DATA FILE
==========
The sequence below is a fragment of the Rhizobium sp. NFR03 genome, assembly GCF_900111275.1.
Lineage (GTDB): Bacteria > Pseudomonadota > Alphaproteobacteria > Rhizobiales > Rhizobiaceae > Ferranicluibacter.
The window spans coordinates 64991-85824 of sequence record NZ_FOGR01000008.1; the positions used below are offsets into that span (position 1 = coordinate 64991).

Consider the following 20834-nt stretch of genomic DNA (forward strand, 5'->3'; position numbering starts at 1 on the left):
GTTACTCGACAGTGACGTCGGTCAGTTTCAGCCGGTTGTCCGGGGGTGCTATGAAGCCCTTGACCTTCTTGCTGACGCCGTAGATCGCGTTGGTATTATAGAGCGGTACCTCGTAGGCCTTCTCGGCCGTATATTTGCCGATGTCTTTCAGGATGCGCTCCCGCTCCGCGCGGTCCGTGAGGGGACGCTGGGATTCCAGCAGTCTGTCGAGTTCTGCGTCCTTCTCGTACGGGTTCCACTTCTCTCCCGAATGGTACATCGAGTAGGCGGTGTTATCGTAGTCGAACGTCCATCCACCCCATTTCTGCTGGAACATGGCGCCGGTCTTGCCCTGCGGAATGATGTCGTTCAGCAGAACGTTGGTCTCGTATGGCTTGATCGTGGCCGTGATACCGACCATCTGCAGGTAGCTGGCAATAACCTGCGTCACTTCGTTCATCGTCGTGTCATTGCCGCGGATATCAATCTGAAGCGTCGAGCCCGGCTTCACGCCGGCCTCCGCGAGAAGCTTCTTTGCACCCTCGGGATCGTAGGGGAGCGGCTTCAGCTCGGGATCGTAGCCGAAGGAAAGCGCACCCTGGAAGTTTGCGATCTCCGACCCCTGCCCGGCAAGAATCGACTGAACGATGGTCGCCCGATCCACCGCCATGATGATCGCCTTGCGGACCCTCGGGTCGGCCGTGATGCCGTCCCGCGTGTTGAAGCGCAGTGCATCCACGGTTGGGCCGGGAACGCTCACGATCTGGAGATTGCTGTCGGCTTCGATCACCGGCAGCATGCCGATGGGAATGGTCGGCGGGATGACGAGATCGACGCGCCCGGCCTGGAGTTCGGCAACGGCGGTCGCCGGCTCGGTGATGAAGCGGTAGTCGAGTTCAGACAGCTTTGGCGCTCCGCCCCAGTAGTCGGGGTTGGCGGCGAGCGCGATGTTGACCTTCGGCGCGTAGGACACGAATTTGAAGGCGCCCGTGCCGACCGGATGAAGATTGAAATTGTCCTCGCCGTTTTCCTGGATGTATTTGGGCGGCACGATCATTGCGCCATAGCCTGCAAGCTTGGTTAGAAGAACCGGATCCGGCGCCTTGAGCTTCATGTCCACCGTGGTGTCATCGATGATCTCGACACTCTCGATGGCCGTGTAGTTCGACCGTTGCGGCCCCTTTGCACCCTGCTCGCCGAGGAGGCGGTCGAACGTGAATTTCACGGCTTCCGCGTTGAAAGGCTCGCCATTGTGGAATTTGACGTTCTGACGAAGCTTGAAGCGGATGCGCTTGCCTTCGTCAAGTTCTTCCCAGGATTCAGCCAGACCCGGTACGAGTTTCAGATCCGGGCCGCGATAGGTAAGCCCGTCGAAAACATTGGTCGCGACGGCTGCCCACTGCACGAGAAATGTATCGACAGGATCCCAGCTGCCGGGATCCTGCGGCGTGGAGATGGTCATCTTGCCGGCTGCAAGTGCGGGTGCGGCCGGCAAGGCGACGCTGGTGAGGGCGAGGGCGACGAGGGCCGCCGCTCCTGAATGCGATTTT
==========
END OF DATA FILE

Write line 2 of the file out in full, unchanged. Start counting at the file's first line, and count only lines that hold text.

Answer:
Lineage (GTDB): Bacteria > Pseudomonadota > Alphaproteobacteria > Rhizobiales > Rhizobiaceae > Ferranicluibacter.